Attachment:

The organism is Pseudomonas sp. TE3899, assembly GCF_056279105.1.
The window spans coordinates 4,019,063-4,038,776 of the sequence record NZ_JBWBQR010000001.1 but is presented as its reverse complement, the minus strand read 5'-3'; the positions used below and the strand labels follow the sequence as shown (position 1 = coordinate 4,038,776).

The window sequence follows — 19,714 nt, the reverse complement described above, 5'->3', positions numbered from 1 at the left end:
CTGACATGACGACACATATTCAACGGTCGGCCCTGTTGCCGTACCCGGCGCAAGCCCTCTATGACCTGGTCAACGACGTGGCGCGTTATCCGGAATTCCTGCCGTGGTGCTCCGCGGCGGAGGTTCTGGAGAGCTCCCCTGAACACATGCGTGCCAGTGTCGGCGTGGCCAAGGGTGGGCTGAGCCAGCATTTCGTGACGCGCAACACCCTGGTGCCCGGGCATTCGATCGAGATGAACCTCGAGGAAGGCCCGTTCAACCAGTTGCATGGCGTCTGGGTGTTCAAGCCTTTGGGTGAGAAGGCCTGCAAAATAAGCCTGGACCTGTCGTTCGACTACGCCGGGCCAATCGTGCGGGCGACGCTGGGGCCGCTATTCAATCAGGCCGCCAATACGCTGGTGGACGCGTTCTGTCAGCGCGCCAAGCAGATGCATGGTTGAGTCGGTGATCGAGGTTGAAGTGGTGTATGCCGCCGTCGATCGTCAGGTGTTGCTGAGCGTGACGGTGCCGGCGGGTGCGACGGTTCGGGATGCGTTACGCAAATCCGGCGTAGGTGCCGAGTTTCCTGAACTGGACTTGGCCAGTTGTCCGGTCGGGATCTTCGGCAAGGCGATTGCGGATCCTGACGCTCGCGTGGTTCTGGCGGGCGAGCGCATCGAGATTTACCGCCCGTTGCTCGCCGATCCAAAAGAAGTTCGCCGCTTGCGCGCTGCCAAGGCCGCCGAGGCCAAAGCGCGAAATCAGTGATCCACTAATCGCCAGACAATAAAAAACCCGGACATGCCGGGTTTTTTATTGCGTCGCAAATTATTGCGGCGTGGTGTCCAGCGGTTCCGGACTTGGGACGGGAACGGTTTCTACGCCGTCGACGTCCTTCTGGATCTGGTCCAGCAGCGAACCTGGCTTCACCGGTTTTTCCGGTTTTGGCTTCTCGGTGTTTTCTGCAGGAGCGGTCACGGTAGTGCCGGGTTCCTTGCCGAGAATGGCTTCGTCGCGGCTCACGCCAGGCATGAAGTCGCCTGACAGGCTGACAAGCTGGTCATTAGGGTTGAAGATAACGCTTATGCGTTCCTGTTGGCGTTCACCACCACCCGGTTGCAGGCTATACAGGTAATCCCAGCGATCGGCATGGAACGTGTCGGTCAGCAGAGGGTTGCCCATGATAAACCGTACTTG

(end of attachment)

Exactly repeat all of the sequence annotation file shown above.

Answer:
The organism is Pseudomonas sp. TE3899, assembly GCF_056279105.1.
The window spans coordinates 4,019,063-4,038,776 of the sequence record NZ_JBWBQR010000001.1 but is presented as its reverse complement, the minus strand read 5'-3'; the positions used below and the strand labels follow the sequence as shown (position 1 = coordinate 4,038,776).

The window sequence follows — 19,714 nt, the reverse complement described above, 5'->3', positions numbered from 1 at the left end:
CTGACATGACGACACATATTCAACGGTCGGCCCTGTTGCCGTACCCGGCGCAAGCCCTCTATGACCTGGTCAACGACGTGGCGCGTTATCCGGAATTCCTGCCGTGGTGCTCCGCGGCGGAGGTTCTGGAGAGCTCCCCTGAACACATGCGTGCCAGTGTCGGCGTGGCCAAGGGTGGGCTGAGCCAGCATTTCGTGACGCGCAACACCCTGGTGCCCGGGCATTCGATCGAGATGAACCTCGAGGAAGGCCCGTTCAACCAGTTGCATGGCGTCTGGGTGTTCAAGCCTTTGGGTGAGAAGGCCTGCAAAATAAGCCTGGACCTGTCGTTCGACTACGCCGGGCCAATCGTGCGGGCGACGCTGGGGCCGCTATTCAATCAGGCCGCCAATACGCTGGTGGACGCGTTCTGTCAGCGCGCCAAGCAGATGCATGGTTGAGTCGGTGATCGAGGTTGAAGTGGTGTATGCCGCCGTCGATCGTCAGGTGTTGCTGAGCGTGACGGTGCCGGCGGGTGCGACGGTTCGGGATGCGTTACGCAAATCCGGCGTAGGTGCCGAGTTTCCTGAACTGGACTTGGCCAGTTGTCCGGTCGGGATCTTCGGCAAGGCGATTGCGGATCCTGACGCTCGCGTGGTTCTGGCGGGCGAGCGCATCGAGATTTACCGCCCGTTGCTCGCCGATCCAAAAGAAGTTCGCCGCTTGCGCGCTGCCAAGGCCGCCGAGGCCAAAGCGCGAAATCAGTGATCCACTAATCGCCAGACAATAAAAAACCCGGACATGCCGGGTTTTTTATTGCGTCGCAAATTATTGCGGCGTGGTGTCCAGCGGTTCCGGACTTGGGACGGGAACGGTTTCTACGCCGTCGACGTCCTTCTGGATCTGGTCCAGCAGCGAACCTGGCTTCACCGGTTTTTCCGGTTTTGGCTTCTCGGTGTTTTCTGCAGGAGCGGTCACGGTAGTGCCGGGTTCCTTGCCGAGAATGGCTTCGTCGCGGCTCACGCCAGGCATGAAGTCGCCTGACAGGCTGACAAGCTGGTCATTAGGGTTGAAGATAACGCTTATGCGTTCCTGTTGGCGTTCACCACCACCCGGTTGCAGGCTATACAGGTAATCCCAGCGATCGGCATGGAACGTGTCGGTCAGCAGAGGGTTGCCCATGATAAACCGTACTTG